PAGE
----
Slip and fall leads to disability pension, health insurance for police officerReprints
An injured Illinois police officer who received a line-of-duty disability pension is entitled to health insurance benefits pursuant to the Public Safety Employee Benefits Act, the state Supreme Court has ruled.
William J. Heelan worked as a police officer for the Village of Vernon Hills for about 20 years, court records show. While responding to an emergency call in December 2009, Mr. Heelan slipped on ice and fell on his right side.
He was taken by ambulance to the hospital where he was diagnosed with a spasm, shoulder sprain and hip bruise according to records. Later that month, an MRI revealed preexisting, significant osteoarthritis.
An independent medical evaluation was performed in January 2010, records show. The doctor opined that Mr. Heelan's December 2009 injury aggravated his preexisting right hip osteoarthritis.
According to records, Mr. Heelan filed a claim for workers compensation benefits, leading him and the village to settle for a lump sum. During the year following his injury, the village paid Mr. Heelan his full salary pursuant to the Illinois Public Safety Employee Benefits Act.
He underwent a right hip replacement in April 2010 and a left hip replacement in September 2010, after which he didn't return to work, records show.
According to records, he applied in December 2010 for a line-of-duty disability pension, an award paid to police officers who, “as the result of sickness, accident or injury incurred in or resulting from the performance of an act of duty, is found to be physically or mentally disabled for service in the police department, so as to render necessary his or her suspension or retirement from the police service.”
The board of trustees of the Vernon Hills Police Pension Fund granted Mr. Heelan the line-of-duty disability pension. The village didn't object to the board's decision, but it filed a complaint the following month seeking a declaratory judgment that it was not responsible to pay the health insurance premium for Mr. Heelan and his family as a result, records show.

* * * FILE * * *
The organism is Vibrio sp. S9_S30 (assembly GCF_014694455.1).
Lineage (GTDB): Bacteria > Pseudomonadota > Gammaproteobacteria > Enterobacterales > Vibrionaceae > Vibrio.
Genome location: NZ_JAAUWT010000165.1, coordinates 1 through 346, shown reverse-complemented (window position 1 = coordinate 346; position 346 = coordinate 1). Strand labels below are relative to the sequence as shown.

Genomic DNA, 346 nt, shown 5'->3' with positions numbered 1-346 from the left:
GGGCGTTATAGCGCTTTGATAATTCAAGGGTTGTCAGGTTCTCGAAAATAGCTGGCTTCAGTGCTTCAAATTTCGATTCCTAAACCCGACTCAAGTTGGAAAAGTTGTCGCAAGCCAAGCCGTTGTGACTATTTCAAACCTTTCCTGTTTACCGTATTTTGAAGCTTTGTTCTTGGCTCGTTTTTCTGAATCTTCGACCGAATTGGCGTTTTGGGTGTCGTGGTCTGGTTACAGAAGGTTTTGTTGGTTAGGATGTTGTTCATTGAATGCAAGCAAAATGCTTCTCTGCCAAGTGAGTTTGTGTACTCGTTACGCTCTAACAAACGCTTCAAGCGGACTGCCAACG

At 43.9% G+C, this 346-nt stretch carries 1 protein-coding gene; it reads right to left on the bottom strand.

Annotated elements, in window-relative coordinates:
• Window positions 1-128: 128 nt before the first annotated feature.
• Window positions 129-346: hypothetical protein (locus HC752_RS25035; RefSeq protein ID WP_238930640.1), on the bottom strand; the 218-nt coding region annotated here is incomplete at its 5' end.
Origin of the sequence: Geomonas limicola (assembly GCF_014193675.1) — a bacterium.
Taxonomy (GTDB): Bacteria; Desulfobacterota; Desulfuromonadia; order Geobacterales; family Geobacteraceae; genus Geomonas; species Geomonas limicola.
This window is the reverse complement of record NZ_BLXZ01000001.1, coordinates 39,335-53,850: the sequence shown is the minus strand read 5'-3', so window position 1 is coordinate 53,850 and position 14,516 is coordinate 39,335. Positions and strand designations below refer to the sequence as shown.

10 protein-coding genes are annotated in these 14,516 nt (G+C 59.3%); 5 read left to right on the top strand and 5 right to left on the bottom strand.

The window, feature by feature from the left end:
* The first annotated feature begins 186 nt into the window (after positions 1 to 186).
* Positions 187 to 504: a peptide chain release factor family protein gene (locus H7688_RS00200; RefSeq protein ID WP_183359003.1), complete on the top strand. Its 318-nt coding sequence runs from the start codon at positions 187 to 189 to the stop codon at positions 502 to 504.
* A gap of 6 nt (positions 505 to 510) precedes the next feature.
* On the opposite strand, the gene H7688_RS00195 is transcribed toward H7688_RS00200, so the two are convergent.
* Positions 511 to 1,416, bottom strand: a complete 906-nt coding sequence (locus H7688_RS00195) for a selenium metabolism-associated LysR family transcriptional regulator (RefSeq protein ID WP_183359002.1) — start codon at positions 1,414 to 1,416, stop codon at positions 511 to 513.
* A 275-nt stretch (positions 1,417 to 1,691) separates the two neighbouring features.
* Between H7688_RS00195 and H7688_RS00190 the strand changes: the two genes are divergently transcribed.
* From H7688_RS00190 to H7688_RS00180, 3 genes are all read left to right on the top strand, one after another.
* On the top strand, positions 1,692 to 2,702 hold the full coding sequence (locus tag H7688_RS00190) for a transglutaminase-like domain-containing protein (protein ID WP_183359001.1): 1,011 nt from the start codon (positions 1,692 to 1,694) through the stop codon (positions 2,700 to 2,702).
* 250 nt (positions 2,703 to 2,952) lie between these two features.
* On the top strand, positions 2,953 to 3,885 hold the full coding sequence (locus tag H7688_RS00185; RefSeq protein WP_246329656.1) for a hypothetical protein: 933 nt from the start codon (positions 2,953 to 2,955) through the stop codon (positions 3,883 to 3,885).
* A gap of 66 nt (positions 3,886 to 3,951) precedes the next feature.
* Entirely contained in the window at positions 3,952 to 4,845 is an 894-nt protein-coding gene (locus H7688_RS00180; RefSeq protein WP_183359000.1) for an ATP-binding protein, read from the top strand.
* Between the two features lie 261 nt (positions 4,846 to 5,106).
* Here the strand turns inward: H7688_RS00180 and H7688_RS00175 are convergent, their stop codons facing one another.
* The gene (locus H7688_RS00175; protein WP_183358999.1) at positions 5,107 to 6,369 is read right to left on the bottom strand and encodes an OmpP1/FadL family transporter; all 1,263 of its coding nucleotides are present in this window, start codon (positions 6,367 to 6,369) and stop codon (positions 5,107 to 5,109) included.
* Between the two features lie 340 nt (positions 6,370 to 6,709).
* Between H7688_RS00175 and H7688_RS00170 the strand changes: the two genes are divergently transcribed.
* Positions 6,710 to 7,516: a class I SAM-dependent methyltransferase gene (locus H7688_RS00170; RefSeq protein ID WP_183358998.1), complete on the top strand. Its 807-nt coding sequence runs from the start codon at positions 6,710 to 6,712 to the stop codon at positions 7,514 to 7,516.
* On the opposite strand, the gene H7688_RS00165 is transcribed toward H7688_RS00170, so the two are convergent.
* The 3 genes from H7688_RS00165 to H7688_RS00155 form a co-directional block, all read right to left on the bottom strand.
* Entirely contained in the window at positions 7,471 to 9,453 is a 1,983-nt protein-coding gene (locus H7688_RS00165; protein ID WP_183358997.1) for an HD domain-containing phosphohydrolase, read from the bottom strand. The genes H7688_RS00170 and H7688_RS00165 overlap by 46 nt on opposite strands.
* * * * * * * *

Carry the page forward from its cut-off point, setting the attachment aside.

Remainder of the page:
The village argued that Mr. Heelan didn't meet the statutory requirements of suffering a “catastrophic injury,” according to records. However, the Circuit Court of Lake County, Illinois, concluded that Mr. Heelan was entitled to the insurance benefits pursuant to the Public Safety Employee Benefits Act since he “received a line-of-duty pension, and there's a stipulation that he was responding to an emergency.”
According to the act, to be eligible for insurance “the injury or death must have occurred as the result of the officer's response to fresh pursuit, the officer or firefighter's response to what is reasonably believed to be an emergency, an unlawful act perpetrated by another, or during the investigation of a criminal act.”
The village appealed, arguing that it was deprived of due process and denied the opportunity to “litigate the nature, extent, or causation of Heelan's injuries,” records show.
A divided 2nd District Appellate Court of Illinois rejected this argument in July 2014. The dissenting justice stated that the village didn't have an opportunity to be heard regarding the evidence of catastrophic injury.
The Illinois Supreme Court on Thursday affirmed the judgment of the appellate court, ruling that, under the act, employer-sponsored health insurance should be continued for “public safety employees and the families of public safety employees who are either killed or 'catastrophically injured' in the line of duty.”